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Building Regulations

Anyone wanting to carry out building work, which is subject to Building Regulations, is required by law to make sure it complies with the regulations and (with some exceptions) to use one of the two types of Building Control Service available, i.e.:

  • the Building Control Service provided by your local authority; or
  • the Building Control Service provided by approved inspectors.

You will be charged for either service. The Building Control Service you select may offer advice before your work is started.
The primary responsibility for achieving compliance with the regulations rests with the person carrying out the building work. So if you are carrying out the work personally the responsibility will be yours. If you are employing a builder the responsibility will usually be that firm's - but you should confirm this position at the very beginning. You should also bear in mind that if you are the owner of the building, it is ultimately you who may be served with an enforcement notice if the work does not comply with the regulations. So it is important to choose your builder carefully.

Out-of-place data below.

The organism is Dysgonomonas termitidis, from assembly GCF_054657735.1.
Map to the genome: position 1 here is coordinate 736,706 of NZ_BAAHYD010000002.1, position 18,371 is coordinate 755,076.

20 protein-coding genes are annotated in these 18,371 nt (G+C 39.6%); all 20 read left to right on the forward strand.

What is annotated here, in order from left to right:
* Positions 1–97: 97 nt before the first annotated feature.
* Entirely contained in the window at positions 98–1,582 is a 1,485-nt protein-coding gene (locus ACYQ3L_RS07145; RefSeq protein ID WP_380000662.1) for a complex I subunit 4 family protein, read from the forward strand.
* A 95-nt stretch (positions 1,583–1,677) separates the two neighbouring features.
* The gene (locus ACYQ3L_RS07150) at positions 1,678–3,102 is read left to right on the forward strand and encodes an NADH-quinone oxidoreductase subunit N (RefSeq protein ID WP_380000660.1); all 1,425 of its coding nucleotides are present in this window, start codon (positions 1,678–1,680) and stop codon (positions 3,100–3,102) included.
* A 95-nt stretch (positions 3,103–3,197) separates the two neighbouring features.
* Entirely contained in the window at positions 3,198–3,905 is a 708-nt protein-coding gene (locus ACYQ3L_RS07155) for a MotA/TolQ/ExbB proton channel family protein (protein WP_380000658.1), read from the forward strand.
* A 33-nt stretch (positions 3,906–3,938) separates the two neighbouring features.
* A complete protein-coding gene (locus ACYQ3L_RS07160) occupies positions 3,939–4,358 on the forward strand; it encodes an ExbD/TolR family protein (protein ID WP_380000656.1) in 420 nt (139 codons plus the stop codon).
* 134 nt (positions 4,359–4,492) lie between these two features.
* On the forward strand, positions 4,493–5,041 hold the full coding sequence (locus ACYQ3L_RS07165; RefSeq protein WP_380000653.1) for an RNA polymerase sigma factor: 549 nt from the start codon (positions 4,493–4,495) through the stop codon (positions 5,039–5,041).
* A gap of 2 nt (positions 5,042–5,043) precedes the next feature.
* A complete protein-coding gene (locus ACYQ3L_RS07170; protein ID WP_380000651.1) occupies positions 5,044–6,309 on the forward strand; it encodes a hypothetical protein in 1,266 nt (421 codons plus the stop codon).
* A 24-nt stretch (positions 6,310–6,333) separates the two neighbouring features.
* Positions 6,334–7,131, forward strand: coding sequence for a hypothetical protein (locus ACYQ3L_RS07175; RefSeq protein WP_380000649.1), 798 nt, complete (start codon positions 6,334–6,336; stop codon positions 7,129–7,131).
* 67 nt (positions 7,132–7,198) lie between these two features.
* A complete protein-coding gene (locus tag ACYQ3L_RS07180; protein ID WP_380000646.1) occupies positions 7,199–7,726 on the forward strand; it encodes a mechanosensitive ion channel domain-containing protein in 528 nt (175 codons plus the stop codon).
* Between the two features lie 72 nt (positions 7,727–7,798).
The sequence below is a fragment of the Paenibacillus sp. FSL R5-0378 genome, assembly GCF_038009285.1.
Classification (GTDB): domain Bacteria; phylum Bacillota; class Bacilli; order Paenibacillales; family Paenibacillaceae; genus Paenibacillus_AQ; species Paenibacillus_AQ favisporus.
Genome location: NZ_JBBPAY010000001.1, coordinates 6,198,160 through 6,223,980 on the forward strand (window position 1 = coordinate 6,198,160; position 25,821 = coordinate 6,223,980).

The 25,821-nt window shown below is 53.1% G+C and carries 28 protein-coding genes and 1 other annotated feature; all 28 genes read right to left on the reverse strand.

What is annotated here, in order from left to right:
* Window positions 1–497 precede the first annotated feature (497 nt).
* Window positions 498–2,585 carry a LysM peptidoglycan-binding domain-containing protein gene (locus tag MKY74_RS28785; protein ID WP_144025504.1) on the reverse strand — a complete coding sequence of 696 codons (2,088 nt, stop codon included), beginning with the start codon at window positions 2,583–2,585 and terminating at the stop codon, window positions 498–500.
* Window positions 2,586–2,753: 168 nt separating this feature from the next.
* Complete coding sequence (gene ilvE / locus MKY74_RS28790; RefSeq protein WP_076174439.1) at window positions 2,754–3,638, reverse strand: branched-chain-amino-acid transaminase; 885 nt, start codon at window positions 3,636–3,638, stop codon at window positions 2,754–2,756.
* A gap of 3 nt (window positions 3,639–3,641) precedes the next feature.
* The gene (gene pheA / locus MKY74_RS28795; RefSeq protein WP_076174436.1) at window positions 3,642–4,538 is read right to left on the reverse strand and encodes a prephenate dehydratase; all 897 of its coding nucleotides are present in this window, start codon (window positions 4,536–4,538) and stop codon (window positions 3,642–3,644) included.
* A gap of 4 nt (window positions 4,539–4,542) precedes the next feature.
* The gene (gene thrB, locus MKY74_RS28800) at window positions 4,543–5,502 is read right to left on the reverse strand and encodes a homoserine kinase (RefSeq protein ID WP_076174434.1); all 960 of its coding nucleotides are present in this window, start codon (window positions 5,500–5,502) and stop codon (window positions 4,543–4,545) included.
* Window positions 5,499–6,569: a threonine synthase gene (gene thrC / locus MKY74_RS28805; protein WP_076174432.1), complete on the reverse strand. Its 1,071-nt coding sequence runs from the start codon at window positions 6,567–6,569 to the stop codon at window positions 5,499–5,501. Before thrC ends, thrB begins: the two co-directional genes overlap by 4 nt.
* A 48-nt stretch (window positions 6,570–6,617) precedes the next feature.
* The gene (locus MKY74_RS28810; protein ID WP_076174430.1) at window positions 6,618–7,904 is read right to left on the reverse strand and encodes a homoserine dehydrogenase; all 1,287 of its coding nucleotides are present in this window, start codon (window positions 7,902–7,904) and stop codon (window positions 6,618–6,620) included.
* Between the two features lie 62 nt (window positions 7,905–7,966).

You may need Building Regulations approval to check the integrity of the structure or if you intend building over a drain or sewer. In cases where it is obvious that you require building regulations, you may well feel inclined to submit planning and building approval applications at the same time. However there is a fee based on the value of the work, so for complex projects it may be sensible to wait for planning consent in case the scheme needs altering and a fresh application is required. Building inspectors are practical chaps who you will find extremely cooperative and we would recommend that you consult them at an early stage. Building Regulations approval is unlikely to take more than a month and you will often be given the go ahead verbally.
The regulations say you need to apply if:

  • The internal floor area is greater than 30 square metres.

  • The glazing materials used do not meet the requirements of Part N (‘Glazing - safety in relation to impact, opening and cleaning').

  • The access from the house into the conservatory or orangery is of a size that effectively makes the structure an integral part of the house. In such circumstances special requirements may apply.

  • Less than 75% of the roof area is glazed and/or less than 50% of the sides are glazed in which case the new structure would be construed as an extension (as opposed to a temporary structure).

  • Any fixed electrical installation does not meet the requirements of Part P (‘Electrical safety').

  • Any structure at first floor level and above.

  • You should not construct a conservatory where it will restrict ladder access to windows serving a room in the loft or a loft conversion, particularly if any of the windows are intended as a fire escape.

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